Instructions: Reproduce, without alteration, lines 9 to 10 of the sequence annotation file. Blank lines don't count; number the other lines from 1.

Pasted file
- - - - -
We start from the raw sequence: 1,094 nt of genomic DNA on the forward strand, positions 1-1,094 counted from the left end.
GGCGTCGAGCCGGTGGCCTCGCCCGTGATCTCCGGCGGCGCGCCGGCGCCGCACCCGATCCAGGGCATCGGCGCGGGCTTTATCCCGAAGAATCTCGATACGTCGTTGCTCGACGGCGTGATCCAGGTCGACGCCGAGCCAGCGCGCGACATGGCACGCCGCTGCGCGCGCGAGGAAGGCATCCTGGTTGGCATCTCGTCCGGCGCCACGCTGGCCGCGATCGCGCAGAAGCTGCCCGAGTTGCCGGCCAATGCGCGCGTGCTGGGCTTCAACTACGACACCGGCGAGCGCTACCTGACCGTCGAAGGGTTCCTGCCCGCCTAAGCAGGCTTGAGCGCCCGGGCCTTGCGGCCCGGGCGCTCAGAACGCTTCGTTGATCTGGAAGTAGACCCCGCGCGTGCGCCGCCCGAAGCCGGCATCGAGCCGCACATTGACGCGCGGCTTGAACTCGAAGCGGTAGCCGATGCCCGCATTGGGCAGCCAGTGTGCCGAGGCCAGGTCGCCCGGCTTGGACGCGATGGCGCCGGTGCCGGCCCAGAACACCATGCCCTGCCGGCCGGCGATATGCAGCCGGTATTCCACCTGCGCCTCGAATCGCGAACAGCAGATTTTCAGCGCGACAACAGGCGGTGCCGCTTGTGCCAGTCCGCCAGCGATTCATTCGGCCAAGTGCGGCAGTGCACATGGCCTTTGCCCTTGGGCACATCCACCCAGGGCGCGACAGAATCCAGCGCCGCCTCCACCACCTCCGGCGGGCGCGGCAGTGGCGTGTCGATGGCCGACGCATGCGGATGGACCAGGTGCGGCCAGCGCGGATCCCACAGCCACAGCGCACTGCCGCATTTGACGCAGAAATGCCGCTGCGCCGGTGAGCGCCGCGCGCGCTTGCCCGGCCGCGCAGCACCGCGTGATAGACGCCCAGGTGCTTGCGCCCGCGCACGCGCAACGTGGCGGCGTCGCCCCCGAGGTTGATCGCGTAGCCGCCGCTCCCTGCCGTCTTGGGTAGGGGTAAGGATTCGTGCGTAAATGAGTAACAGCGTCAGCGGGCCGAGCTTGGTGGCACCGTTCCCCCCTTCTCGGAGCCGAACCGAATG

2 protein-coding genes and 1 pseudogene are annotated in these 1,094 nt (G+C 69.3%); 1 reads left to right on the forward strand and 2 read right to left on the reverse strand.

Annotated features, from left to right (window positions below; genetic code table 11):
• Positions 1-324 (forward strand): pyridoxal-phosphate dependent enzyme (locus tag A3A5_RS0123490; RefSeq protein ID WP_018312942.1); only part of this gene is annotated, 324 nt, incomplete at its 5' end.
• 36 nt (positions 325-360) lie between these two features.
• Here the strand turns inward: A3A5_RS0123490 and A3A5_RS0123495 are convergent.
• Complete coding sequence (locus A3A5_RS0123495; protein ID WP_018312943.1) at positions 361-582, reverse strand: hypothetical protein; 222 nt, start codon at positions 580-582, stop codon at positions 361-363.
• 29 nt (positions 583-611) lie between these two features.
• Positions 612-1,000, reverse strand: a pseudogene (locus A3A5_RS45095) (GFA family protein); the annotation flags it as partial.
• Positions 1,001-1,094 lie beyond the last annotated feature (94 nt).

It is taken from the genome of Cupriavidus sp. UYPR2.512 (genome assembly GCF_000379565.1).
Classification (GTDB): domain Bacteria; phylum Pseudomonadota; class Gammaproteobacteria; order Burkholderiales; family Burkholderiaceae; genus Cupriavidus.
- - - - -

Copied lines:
• 29 nt (positions 583-611) lie between these two features.
• Positions 612-1,000, reverse strand: a pseudogene (locus A3A5_RS45095) (GFA family protein); the annotation flags it as partial.